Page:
Last week a group of psychiatrists released a book, The Dangerous Case of Donald Trump. It caused a controversy not only because of its claims about the president, but also because the psychiatrists appeared to break with their profession’s ethical tradition and diagnose a public figure from a distance. They aren’t alone. Some 60,000 mental health professionals have signed a petition stating, “Donald Trump manifests a serious mental illness that renders him psychologically incapable of competently discharging the duties of President of the United States.”
Plenty of Trump observers might think that obvious, but it’s a stunning development. Never before have so many mental health professionals warned us about a public figure. And members of Trump’s own party have come to similar conclusions. Senator Bob Corker recently called the White House an “adult day care center” and charged Trump with recklessly setting the nation “on the path to World War III.” The mental instability of the man in charge of America’s nuclear arsenal is well worth taking seriously.
Mass shootings are so commonplace in America that news outlets can practically recycle old stories verbatim, changing only the names of the suspects, the locations, and the number of dead. When pundits are summoned to give their opinion, those responses, too, are predictably rote. Whether it’s said once or it’s said a thousand times, though, there is only one solution to America’s epidemic of gun violence: stricter regulation of the weapons in question. Continue reading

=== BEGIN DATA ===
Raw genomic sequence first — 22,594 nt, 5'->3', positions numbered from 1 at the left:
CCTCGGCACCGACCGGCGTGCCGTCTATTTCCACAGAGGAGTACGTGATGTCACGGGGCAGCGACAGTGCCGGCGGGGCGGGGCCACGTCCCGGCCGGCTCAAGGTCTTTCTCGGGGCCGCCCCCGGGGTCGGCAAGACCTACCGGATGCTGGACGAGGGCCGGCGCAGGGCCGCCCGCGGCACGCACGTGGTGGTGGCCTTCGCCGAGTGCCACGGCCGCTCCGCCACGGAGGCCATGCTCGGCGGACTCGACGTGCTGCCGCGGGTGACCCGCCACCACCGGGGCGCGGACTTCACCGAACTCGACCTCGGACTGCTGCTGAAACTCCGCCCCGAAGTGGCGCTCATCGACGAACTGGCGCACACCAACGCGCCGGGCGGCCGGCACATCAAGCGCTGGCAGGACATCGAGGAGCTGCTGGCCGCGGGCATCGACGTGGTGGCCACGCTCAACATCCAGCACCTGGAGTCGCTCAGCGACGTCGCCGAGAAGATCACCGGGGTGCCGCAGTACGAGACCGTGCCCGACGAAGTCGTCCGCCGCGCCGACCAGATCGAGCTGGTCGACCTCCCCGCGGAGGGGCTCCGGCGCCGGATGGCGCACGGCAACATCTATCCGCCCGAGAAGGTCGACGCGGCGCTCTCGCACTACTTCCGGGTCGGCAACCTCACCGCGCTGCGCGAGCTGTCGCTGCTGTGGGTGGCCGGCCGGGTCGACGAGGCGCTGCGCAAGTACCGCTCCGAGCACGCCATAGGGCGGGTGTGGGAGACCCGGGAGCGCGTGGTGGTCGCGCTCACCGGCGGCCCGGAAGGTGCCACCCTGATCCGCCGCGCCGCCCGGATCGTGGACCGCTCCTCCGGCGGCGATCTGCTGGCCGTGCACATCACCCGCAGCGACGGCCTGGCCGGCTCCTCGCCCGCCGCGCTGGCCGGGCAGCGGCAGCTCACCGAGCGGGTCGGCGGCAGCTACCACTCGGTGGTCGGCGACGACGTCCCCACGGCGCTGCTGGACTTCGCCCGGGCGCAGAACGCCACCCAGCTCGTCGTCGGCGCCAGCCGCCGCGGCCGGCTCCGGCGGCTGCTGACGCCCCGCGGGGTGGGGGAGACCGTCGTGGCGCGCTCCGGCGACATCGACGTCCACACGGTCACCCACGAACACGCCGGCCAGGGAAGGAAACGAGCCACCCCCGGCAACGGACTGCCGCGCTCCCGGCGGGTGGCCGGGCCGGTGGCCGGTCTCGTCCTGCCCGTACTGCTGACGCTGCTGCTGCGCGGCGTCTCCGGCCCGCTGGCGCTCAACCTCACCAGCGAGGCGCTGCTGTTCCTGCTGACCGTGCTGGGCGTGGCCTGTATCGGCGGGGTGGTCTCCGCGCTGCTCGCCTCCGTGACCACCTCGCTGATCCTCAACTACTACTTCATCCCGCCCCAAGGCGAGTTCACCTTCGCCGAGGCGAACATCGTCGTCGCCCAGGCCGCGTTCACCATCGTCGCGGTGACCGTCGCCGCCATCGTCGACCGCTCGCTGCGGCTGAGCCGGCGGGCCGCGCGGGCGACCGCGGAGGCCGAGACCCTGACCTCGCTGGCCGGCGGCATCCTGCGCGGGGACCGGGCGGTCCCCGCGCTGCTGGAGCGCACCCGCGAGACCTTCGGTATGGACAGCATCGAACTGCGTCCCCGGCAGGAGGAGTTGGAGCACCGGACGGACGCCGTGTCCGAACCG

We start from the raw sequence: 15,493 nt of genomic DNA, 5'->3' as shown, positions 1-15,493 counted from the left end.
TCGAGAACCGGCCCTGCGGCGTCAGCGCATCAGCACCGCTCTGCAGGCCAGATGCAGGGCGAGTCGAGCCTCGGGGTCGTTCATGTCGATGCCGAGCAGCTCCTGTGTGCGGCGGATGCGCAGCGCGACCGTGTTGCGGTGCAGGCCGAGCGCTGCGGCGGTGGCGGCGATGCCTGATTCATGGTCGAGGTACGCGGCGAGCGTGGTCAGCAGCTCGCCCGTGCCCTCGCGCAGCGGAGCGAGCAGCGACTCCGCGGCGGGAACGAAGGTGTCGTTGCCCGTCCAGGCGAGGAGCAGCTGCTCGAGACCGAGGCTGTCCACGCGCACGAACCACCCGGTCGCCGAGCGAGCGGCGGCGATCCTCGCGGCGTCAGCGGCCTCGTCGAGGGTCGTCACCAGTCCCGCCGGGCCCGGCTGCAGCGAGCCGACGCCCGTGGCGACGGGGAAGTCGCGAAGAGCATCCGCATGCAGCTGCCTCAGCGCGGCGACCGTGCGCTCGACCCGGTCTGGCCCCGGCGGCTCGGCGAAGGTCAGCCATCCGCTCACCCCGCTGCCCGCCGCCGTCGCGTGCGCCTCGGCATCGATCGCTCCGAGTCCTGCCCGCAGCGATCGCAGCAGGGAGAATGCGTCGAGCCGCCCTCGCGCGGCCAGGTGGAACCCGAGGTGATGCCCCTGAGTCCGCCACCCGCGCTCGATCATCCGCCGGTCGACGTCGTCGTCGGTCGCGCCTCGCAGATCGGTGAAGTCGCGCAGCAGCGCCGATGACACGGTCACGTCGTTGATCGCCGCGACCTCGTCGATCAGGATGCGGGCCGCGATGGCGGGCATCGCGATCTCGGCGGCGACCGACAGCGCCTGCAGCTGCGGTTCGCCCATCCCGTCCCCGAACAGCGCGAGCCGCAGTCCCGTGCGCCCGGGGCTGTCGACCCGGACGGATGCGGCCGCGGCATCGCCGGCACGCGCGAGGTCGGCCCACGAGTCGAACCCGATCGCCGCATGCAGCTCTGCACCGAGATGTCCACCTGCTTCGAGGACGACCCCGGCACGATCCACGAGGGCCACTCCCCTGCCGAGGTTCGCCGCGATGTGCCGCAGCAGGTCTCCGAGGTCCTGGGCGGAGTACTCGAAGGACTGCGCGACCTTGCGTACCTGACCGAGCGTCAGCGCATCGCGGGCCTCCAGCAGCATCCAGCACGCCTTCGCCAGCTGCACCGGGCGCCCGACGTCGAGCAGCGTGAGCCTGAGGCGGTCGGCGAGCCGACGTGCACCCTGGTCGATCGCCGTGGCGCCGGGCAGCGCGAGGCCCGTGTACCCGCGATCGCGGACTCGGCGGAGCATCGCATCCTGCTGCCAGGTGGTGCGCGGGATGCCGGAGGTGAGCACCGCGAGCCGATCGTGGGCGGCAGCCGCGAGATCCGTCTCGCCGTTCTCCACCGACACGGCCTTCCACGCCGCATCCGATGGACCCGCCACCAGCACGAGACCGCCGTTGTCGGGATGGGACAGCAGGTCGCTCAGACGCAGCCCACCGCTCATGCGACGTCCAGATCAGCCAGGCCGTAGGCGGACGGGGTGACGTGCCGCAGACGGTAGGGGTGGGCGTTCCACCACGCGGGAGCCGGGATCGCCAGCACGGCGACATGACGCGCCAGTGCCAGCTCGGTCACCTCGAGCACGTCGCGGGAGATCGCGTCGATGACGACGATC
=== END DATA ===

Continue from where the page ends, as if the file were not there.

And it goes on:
George Carlin once said, “I don’t get all choked up about yellow ribbons and American flags. I consider them to be symbols, and I leave symbols to the symbol-minded.” But to many Americans they mean an awful lot, and President Donald Trump is using that to create even more divisiveness. In a tirade at a rally last weekend, Trump said, “Wouldn’t you love to see one of these NFL owners, when somebody disrespects our flag, to say, ‘Get that son of a bitch off the field right now. Out! He’s fired.’”
Since then, social media and the American people have been deeply engaged in a conversation about the flag, the National Anthem, and the proper way to respect both. NFL quarterback Colin Kaepernick admirably forced the pervasive issue of police brutality during America’s national pastime last year, but that’s been completely replaced by Celebrity-in-Chief Trump’s voluminous ego and desire to distract the American people. Continue reading
By Kyle Schmidlin and Eldon Katz
Everyone has friends or family members who define themselves as “socially liberal; but fiscally conservative.” The conservative libertarian views their ideology as a mature, pragmatic, and disciplined compromise, the best way to get as many people what they want and maximize everybody’s liberty and opportunity.
But this vision of liberty is perverted and one-sided in favor of the powerful. It grants people the freedom to exploit, but not freedom from exploitation, effectively treating the liberty of the powerful as absolute but anyone else’s liberty as flexible. As Bertrand Russell put it, “The fortunate must not be restrained in the exercise of tyranny over the unfortunate.” Continue reading